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Temperature checks before buying make-up, measuring tapes at the cafe, and barbers going flat-tack.

While yesterday felt like a return to normal for many in Tauranga, these were some of the signs life in level 2 is still not quite what it used to be.

Businesses around the city rolled out efforts to comply with Government rules for distancing and restricting contact.

People returning to work were spared the peak hour congestion, with camera data showing average speeds still much faster than pre-lockdown on Totara St, 15th Ave and Hewletts Rd.

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Tauranga Transport Operations Centre manager James Wickham said it would be interesting to see the impact when schools returned on Monday.

Hundreds of Mounties started their day at Mauao.

Naomi Pianika, Hiria Rolleston and Ngawai Ormsby watched the sunrise on Mauao together for the first time in weeks. Photo / Samantha Motion
Naomi Pianika, Hiria Rolleston and Ngawai Ormsby watched the sunrise on Mauao together for the first time in weeks. Photo / Samantha Motion

Friends Naomi Pianika, Hiria Rolleston and Ngawai Ormsby went up about 4am to watch the sunrise and came down 3.5 hours later feeling reconnected.

"We are slowly integrating ourselves back to reality," Pianika said.

Dame Susan Devoy and husband John Oakley were feeling the burn after taking the stairs.

"We're ecstatic and so is everyone else up there," Devoy said. "It's the first thing of life being back to normal for us."

People were doing a "pretty good" job of keeping their distance.

Sandra Blong measuring the distance between tables at The Coffee Club Mount Maunganui. Photo / George Novak
Sandra Blong measuring the distance between tables at The Coffee Club Mount Maunganui. Photo / George Novak

Staff of Coffee Club Mount Maunganui were measuring the gap between tables.

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Owner Janet Kim said a pick-up service in level 3 helped her pay rent but in level 2 she would still have 40 per cent fewer tables than usual "which will mean way less revenue".

More public education about the rules was needed.

"People come in using cash and we have to say no."

Next door, Sidetrack Cafe owner of 20 years Petre-Lee Anderson was finding the single server system "a nightmare".

She was expecting to be trading at about 50 per cent of normal in level 2, and was grateful for the Government wage subsidy.

"We'll be able to keep going but it's not enough."

Among her supportive regulars was Colin McGonagle and a group of mates who have come for a regular 8am chat for "years", and were happy to be able to do so again.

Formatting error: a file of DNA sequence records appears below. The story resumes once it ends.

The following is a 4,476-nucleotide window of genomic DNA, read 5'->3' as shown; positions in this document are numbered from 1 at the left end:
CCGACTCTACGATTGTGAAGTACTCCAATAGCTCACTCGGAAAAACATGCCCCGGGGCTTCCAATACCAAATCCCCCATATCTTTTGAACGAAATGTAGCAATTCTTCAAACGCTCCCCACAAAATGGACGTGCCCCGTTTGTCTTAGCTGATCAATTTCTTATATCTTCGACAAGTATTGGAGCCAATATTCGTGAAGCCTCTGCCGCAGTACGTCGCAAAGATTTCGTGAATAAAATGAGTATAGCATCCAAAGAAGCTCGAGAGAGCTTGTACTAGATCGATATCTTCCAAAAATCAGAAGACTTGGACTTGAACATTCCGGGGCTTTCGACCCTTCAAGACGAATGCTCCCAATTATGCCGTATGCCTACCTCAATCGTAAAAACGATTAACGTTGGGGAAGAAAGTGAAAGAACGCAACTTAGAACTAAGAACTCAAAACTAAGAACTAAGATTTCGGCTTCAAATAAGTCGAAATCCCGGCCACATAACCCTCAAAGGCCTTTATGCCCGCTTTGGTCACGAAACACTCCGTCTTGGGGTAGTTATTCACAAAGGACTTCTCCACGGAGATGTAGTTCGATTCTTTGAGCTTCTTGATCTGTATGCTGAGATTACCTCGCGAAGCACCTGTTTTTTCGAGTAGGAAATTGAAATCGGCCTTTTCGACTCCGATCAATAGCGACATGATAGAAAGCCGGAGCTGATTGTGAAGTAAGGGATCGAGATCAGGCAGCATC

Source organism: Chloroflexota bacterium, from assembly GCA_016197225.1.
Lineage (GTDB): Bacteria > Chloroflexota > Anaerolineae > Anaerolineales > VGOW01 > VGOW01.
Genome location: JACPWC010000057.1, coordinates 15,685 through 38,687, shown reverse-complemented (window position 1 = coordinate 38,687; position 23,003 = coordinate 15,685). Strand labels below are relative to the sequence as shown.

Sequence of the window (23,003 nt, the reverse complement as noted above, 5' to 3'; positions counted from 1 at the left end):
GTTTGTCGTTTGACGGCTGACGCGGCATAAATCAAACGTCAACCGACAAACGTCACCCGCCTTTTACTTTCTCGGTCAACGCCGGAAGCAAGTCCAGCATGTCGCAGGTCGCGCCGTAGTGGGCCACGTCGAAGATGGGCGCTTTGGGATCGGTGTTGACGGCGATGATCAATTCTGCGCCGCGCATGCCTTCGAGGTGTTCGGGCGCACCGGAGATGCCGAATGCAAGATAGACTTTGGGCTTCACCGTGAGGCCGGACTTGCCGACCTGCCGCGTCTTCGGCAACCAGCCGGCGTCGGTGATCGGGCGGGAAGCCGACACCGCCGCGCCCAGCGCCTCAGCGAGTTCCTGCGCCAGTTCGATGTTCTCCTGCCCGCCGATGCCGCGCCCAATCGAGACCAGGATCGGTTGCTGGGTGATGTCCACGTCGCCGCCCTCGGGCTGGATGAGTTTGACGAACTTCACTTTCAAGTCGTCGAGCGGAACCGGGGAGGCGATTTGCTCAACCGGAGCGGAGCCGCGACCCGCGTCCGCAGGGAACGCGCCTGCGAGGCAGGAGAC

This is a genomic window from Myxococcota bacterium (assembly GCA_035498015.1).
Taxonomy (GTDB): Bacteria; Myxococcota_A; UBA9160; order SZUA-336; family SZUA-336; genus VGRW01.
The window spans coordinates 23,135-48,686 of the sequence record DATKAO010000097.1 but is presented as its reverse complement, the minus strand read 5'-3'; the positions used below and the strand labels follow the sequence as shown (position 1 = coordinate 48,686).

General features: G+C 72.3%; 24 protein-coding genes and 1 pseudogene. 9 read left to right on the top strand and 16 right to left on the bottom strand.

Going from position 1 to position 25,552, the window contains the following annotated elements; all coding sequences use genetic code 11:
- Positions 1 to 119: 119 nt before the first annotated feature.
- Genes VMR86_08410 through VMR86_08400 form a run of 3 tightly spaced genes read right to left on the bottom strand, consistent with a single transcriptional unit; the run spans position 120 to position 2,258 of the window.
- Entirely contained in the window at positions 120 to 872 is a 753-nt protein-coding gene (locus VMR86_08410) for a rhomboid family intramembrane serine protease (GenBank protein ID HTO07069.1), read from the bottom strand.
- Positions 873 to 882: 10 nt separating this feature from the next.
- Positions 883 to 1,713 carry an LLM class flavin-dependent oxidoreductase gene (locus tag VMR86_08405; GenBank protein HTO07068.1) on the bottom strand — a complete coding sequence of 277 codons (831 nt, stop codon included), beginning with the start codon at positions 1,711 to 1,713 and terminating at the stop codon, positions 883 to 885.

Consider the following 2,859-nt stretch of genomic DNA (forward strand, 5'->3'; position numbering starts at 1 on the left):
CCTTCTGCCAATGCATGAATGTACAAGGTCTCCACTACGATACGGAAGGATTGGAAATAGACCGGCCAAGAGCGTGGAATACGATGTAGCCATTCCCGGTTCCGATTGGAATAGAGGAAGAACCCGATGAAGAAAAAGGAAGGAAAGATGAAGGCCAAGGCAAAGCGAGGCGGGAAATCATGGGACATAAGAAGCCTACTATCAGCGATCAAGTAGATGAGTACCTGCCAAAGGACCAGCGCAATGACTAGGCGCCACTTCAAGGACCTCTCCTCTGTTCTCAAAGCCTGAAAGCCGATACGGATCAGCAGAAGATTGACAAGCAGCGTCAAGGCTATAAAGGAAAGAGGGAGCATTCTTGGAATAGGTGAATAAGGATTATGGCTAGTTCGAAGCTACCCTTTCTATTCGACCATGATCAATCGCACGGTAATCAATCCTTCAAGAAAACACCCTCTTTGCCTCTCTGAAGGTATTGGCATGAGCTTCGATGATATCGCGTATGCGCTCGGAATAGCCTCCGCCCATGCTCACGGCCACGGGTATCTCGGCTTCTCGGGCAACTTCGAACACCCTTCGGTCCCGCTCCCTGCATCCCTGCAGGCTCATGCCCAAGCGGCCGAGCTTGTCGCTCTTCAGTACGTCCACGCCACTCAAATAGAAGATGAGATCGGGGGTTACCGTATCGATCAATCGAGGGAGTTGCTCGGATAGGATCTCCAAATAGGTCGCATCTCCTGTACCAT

Queues of shaggy dos formed quickly outside barbers and hairdressers.

Tania Holloway, owner of Bladez Barbers in Papamoa, said half a dozen people were waiting outside when she got in at 7.30am.

Masked hairdresser Andrea MacDougal gives client Margo Greenville a trim at Cuts in Mount Maunganui. Photo / George Novak
Masked hairdresser Andrea MacDougal gives client Margo Greenville a trim at Cuts in Mount Maunganui. Photo / George Novak

George Galvin was among the first to emerge from Cuts on Maunganui Rd after his first trim in 10 weeks.

"Just about filled a bale. Much lighter."

X.LAB label fashion designer Toni-Marie Hood burst out laughing when asked for a photo during her pedicure at Hollywood Nails in Papamoa East.

"No one will be surprised to see me here. I've been hanging out for it, so excited."

At Tivoli Cinema next door, co-owner Shane Jarrett was preparing to open with older movies, as distributors kept pulling new releases.

"We are waiting and hoping the Government will offer some more support for small business owners."

Event Cinemas in the CBD, Mount Maunganui and at Tauranga Crossing, have not opened yet, in part due to the lack of new releases.

Tauranga's three malls were humming, with managers at Papamoa Plaza, Bayfair and Tauranga Crossing reporting retailers and customers alike were in good spirits and obeying the rules.

There were queues at hair and nail bars as well as stores such as Kmart, Glassons and The Warehouse.

At Mecca Maxina in Bayfair, customers were being checked with a temperature gun before being allowed to enter.

Bayfair shopper Rebecca Burnett, a lawyer and mum of two, said she knew what she wanted but it still took half an hour to get through Kmart due to queuing inside the store.

Mainstreet retailer Val Auld, owner of CBD gift store Cabbages and Kings for 28 years, said it was exciting to be able to greet customers again and show them her new stock.

"People can come in and feel free - after sanitising at the door."

Sanitiser was also flowing at gyms.

Estelle Baigent, co-owner of Bout Fitness, said she opened at 5am to a full class.

"I was like 'what are you guys doing, it's 5am'," she said, with a laugh.

Hannah Mellsop was in the 9am class and had the data on how her gym workout topped her backyard efforts.

"I have an Apple watch. Today I did 412 calories in 35 minutes, at home that would usually be about 320 calories. Doing it with all your friends and with a trainer motivating you, you just work so much harder."

Mellsop was hoping to get her business, Real Rad Food, back to 50 per cent in level 2.

"It's been a tough time but it has given us the time to pivot and adapt our model. I'm really excited about what we're going to be rolling out.

Many Tauranga boaties, however, were robbed of their first chance to head out on the water by an inhospitable 3m swell.

Tauranga Sportfishing Club manager Roly Bagshaw said boaties had been joking for weeks that the calm weather would turn as soon as the restrictions were lifted.